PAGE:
Over half of retail workers in a new survey say customers treat them worse over the holidays
- Nearly 60% of workers in a new survey said that customers treat them even worse during the holidays.
- Workers continue to report abuse and understaffing across the
A majority of retail workers say that treatment from customers gets worse around the holidays, according to a new survey from Jobcase.
The survey uses input from 2,000 US retail workers, 59% of whom say that customers' behavior dips during the
Workers in service and customer-facing roles across the economy have spoken out about abusive customers and difficult work conditions lately. According to restaurant workers surveyed by Lightspeed, 62% said that customers are more demanding than ever before. This fits with other data coming out of the industry, including a majority of restaurant workers reporting emotional abuse and disrespect from customers. Of restaurant operators, 72% agree that customer behavior has gotten worse over the past year.
Instances of workers on the receiving end of abuse and extreme disrespect from workers have continued to appear over the past 18 months. Workers have reported attacks and aggressive customers in restaurants, big box stores, on flights, and in other settings. This treatment is bolstered by the "the customer is always right" mantra that gave customers license to treat workers poorly, Avery Hartmans reported for Insider.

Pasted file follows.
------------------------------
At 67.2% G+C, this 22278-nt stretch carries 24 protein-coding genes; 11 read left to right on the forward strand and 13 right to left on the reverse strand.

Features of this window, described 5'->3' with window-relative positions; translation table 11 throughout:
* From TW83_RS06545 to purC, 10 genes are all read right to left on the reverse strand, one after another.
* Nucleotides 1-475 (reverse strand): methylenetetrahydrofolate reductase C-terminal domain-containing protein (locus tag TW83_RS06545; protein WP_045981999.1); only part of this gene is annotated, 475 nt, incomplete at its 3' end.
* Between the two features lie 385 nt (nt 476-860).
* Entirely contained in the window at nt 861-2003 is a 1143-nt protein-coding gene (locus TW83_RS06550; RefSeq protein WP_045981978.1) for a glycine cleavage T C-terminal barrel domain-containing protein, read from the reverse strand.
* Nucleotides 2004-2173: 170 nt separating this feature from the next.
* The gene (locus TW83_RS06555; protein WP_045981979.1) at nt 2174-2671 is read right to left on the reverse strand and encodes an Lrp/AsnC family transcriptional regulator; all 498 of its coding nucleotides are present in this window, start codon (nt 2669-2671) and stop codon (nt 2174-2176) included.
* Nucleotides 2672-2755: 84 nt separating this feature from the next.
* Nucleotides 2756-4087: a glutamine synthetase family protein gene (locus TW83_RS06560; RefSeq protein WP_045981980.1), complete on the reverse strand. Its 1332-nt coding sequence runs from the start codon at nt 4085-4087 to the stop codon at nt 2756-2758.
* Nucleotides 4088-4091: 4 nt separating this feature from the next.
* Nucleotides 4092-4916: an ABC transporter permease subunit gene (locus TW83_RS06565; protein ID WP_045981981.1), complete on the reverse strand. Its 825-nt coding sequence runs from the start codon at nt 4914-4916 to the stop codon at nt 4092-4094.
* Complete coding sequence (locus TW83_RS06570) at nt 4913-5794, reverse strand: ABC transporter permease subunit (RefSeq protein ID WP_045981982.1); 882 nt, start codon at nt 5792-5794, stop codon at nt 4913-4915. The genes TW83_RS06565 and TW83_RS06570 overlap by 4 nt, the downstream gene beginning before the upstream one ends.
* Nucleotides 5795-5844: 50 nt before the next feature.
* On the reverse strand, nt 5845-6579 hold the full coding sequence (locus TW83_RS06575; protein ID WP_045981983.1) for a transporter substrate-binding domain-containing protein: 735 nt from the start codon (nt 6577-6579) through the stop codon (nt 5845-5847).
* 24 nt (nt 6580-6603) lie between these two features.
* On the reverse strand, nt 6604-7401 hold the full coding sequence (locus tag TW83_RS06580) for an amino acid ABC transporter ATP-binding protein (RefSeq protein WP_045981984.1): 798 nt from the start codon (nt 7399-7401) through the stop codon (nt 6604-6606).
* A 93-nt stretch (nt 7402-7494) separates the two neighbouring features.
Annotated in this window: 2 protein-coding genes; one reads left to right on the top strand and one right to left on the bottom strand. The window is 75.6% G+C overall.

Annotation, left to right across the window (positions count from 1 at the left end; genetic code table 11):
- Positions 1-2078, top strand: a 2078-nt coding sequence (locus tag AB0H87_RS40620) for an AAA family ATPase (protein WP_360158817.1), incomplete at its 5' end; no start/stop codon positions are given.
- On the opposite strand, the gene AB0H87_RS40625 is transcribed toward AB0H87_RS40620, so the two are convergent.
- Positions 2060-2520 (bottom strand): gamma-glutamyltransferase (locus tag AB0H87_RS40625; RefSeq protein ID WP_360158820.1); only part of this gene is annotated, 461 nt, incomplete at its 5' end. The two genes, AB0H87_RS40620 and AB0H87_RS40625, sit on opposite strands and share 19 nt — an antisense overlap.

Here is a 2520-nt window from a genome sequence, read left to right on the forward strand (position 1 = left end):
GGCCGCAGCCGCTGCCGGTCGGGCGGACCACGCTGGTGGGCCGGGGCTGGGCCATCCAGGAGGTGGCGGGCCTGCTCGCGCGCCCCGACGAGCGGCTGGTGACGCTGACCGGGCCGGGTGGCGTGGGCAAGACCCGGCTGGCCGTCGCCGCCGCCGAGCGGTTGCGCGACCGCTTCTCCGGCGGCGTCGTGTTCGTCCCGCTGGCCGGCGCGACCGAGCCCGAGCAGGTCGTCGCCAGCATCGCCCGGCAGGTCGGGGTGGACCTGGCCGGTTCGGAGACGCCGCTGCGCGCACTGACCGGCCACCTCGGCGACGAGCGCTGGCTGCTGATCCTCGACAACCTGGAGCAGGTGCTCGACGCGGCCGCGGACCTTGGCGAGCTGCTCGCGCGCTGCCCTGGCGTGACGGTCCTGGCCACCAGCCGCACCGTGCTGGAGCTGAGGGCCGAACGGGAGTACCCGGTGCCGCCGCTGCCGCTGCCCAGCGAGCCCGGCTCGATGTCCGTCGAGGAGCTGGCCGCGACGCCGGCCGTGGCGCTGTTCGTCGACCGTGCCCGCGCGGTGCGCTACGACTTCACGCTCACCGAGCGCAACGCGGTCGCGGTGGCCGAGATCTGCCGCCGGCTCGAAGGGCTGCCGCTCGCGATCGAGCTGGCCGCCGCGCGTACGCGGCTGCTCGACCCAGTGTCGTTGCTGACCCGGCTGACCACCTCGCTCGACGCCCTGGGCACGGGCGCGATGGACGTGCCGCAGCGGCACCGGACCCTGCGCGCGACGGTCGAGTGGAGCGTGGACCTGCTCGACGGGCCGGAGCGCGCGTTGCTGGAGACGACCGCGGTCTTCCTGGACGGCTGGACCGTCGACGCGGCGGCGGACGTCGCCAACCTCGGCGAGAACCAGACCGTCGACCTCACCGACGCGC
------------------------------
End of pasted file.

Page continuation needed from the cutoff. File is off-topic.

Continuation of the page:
These difficult conditions are leading to a mass exodus of workers from across the retail industry. Turnover, which is already higher in restaurants than in many industries, is still elevated over pre-pandemic levels, according to a survey of 4,700 former, current, and hopeful restaurant workers from Black Box Intelligence. 15% of those surveyed workers left the restaurant world in the last year, and another 33% said they hope to leave by the end of 2021.
As workers leave, conditions become even more difficult for operators and remaining workers. Business owners say they're unable to find staff and in some cases even cite a lack of desire to work, while workers say they can demand better pay and benefits in the tight labor market.
Many of the workers who do leave opt for that don't include face-to-face interaction with customers, like warehouse jobs, or going back to school in hopes of entering another industry.
"The idea seems to be: 'Get away from retail,'" Jessica Walsh, who left her retail job to work as a receptionist, told Insider's Aine Caine.
Do you have a story to share about a retail or restaurant chain? Email this reporter at email@example.com.
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